Category Archives: Commentary

How we can really make a difference for the future of passenger rail

On this Independence Day, let’s make democracy work for the future of American passenger rail.

Please contact your elected officials–Senators, US Representatives, state legislators, and local leaders (find their contact information here)–and tell them that you want a strong, safe and reliable network of passenger trains that serve the entire country.

Specifically, ask them to make the following changes to the current laws governing passenger rail:

  • Repeal Section 209 of the Passenger Rail Investment and Improvement Act of 2008 (PRIIA). This is the provision that requires train routes less than 750 miles long to be paid for by the states.
  • Repeal the provisions that require Amtrak to break even on food and beverage service.
  • Require that Amtrak give two years’ notice before discontinuing train routes. If any route is discontinued, this would be the minimum time needed for a single state or group of states to put together funding to replace the service. And if local funding is found for such a service, require that local agencies be given the same access to the Class I freight infrastructure that Amtrak currently has.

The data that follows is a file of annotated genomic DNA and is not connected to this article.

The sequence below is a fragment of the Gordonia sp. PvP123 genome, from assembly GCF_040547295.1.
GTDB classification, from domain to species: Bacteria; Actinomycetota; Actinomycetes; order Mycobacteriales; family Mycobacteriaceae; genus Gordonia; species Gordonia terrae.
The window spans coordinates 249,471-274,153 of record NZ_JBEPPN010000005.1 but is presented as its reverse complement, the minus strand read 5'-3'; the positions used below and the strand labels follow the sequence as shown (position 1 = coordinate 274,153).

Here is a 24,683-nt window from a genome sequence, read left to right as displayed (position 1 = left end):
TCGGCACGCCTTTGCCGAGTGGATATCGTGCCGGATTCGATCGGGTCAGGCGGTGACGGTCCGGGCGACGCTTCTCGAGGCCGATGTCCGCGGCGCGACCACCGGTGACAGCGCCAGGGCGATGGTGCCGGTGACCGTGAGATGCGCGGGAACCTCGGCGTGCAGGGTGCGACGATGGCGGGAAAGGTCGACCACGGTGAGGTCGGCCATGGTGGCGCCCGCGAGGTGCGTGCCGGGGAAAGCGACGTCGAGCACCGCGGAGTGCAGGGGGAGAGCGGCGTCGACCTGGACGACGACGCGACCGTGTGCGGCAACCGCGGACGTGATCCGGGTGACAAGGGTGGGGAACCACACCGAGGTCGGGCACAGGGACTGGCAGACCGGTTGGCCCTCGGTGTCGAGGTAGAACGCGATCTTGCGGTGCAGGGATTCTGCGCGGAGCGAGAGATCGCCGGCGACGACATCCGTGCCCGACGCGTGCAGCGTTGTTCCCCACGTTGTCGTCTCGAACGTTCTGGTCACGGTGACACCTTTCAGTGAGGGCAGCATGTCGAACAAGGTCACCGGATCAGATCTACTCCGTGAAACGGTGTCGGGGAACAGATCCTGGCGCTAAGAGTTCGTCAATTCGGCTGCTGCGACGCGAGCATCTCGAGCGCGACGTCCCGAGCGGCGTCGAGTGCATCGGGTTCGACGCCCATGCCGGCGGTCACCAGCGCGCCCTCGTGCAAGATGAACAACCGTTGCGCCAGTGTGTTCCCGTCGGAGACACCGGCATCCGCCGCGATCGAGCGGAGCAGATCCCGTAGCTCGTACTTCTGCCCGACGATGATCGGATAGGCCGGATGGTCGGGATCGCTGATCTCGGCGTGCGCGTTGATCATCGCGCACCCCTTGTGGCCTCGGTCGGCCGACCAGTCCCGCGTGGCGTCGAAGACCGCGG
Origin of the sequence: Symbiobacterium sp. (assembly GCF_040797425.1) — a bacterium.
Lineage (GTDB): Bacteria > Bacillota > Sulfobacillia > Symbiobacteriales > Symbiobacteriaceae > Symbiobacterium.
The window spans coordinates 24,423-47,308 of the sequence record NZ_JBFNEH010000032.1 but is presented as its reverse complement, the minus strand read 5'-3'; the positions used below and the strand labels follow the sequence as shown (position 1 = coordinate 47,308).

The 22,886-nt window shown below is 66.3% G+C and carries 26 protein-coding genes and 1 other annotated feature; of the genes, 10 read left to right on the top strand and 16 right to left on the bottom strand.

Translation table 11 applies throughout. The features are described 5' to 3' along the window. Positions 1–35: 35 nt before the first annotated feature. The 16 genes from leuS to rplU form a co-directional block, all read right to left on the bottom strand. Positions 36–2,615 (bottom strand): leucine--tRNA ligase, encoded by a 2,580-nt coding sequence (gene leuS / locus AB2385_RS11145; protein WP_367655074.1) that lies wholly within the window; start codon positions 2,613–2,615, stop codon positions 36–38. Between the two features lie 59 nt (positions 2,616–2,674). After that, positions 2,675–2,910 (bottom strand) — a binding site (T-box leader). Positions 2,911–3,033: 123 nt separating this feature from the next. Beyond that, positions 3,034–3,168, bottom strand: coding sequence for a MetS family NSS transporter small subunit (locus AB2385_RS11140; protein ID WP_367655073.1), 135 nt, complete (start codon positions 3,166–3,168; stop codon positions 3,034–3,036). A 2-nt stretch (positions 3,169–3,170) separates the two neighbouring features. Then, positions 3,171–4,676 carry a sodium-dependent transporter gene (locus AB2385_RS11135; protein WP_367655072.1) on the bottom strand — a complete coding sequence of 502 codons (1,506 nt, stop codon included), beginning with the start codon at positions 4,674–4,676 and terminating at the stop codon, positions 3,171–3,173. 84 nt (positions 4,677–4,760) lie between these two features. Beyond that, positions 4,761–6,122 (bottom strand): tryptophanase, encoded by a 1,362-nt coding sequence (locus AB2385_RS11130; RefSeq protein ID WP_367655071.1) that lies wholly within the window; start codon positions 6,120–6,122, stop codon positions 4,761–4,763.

• Codify that the existing services are the minimum that Amtrak can provide in order to maintain a national passenger rail network.
  • Split Amtrak’s Federal appropriation into three parts: the national network, the regional corridors, and the Northeast Corridor. Specify that income from one part cannot be used to subsidize another part.
  • Require that Amtrak use transparent accounting.
  • If a route must be suspended due to acts of God (mudslides, tunnel collapses, etc.) Amtrak is required to make substantial steps to provide alternative transportation (paid for by the host railroad, if applicable). Amtrak is required to restart its service as soon as feasible and track conditions permit.
  • Encourage Amtrak to pursue income from ancillary services, such as carrying private passenger cars (PV).

Remember, it’s we the taxpayers, and our elected representatives, who make the decisions about the future of passenger rail. So contact your elected officials, and don’t forget to register to vote! The registration deadline is coming soon in many states.